News
people
News
Actress Julianne Moore wins the Best Actress in a Leading Role Award for 'Still Alice' during the 87th Annual Academy Awards in Hollywood, California
people
Sport
Ross Barkley
footballPaul Scholes says it's time for the Everton playmaker to step up and seize the England No 10 shirt
News
'We will fix it': mice in the 1970s children’s programme Bagpuss
science
Life and Style
2 Karl Lagerfeld and Choupette
fashion
  • Get to the point
Latest stories from i100
Have you tried new the Independent Digital Edition apps?
Independent Dating
and  

By clicking 'Search' you
are agreeing to our
Terms of Use.

iJobs Job Widget
iJobs General

Recruitment Genius: Customer Service Executive

£18000 - £22000 per annum: Recruitment Genius: This is an exciting opportunity...

Recruitment Genius: Retail Buyer / Ecommerce Buyer

£30000 - £35000 per annum: Recruitment Genius: Working closely with the market...

Recruitment Genius: Sales Executive - CAD Software Solutions Sales

£20000 - £50000 per annum: Recruitment Genius: A reputable company, famed for ...

Ashdown Group: Client Accountant Team Manager - Reading

Negotiable: Ashdown Group: The Ashdown Group has been engaged by a highly resp...

Day In a Page

War with Isis: Iraq declares victory in the battle for Tikrit - but militants make make ominous advances in neighbouring Syria's capital

War with Isis

Iraq declares victory in the battle for Tikrit - but militants make make ominous advances in neighbouring Syria
Scientists develop mechanical spring-loaded leg brace to improve walking

A spring in your step?

Scientists develop mechanical leg brace to help take a load off
Peter Ackroyd on Alfred Hitchcock: How London shaped the director's art and obsessions

Peter Ackroyd on Alfred Hitchcock

Ackroyd has devoted his literary career to chronicling the capital and its characters. He tells John Walsh why he chose the master of suspense as his latest subject
Ryan Reynolds interview: The actor is branching out with Nazi art-theft drama Woman in Gold

Ryan Reynolds branches out in Woman in Gold

For every box-office smash in Ryan Reynolds' Hollywood career, there's always been a misconceived let-down. It's time for a rethink and a reboot, the actor tells James Mottram
Why Robin Williams safeguarded himself against a morbid trend in advertising

Stars safeguard against morbid advertising

As film-makers and advertisers make increasing posthumous use of celebrities' images, some stars are finding new ways of ensuring that they rest in peace
The UK horticulture industry is facing a skills crisis - but Great Dixter aims to change all that

UK horticulture industry facing skills crisis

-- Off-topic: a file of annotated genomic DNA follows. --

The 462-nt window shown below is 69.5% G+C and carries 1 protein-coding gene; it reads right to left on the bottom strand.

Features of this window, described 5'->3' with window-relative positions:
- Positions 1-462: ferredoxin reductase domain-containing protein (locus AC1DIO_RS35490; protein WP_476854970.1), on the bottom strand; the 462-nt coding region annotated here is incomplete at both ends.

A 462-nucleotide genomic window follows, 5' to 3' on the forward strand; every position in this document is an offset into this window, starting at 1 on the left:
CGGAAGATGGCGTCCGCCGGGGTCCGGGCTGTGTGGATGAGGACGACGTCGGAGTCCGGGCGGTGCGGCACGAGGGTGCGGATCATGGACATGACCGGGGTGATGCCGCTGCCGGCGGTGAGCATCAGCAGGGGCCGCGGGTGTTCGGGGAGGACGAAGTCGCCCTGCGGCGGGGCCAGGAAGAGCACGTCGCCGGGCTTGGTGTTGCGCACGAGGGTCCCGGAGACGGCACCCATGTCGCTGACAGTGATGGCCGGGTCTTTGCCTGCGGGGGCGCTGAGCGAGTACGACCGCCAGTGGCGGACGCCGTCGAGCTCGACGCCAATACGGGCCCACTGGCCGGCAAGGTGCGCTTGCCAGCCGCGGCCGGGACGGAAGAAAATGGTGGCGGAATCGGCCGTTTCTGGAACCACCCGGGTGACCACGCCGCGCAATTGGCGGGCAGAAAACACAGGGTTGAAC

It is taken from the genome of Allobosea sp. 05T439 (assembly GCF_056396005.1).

Great Dixter manor house in East Sussex is encouraging people to work in the industry by offering three scholarships a year to students, as well as generous placements
Hack Circus aims to turn the rule-abiding approach of TED talks on its head

Hack Circus: Technology, art and learning

Hack Circus aims to turn the rule-abiding approach of TED talks on its head. Rhodri Marsden meets mistress of ceremonies Leila Johnston
Sevenoaks is split over much-delayed decision on controversial grammar school annexe

Sevenoaks split over grammar school annexe

If Weald of Kent Grammar School is given the go-ahead for an annexe in leafy Sevenoaks, it will be the first selective state school to open in 50 years
10 best compact cameras

A look through the lens: 10 best compact cameras

If your smartphone won’t quite cut it, it’s time to invest in a new portable gadget
Paul Scholes column: Ross Barkley played well against Italy but he must build on that. His time to step up and seize that England No 10 shirt is now

Paul Scholes column

Ross Barkley played well against Italy but he must build on that. His time to step up and seize that England No 10 shirt is now
Why Michael Carrick is still proving an enigma for England

Why Carrick is still proving an enigma for England

Manchester United's talented midfielder has played international football for almost 14 years yet, frustratingly, has won only 32 caps, says Sam Wallace
Tracey Neville: The netball coach who is just as busy as her brothers, Gary and Phil

Tracey Neville is just as busy as her brothers, Gary and Phil

The former player on how she is finding time to coach both Manchester Thunder in the Superleague and England in this year's World Cup
General Election 2015: The masterminds behind the scenes

The masterminds behind the election

How do you get your party leader to embrace a message and then stick to it? By employing these people
Machine Gun America: The amusement park where teenagers go to shoot a huge range of automatic weapons

Machine Gun America

The amusement park where teenagers go to shoot a huge range of automatic weapons
The ethics of pet food: Why are we are so selective in how we show animals our love?

The ethics of pet food

Why are we are so selective in how we show animals our love?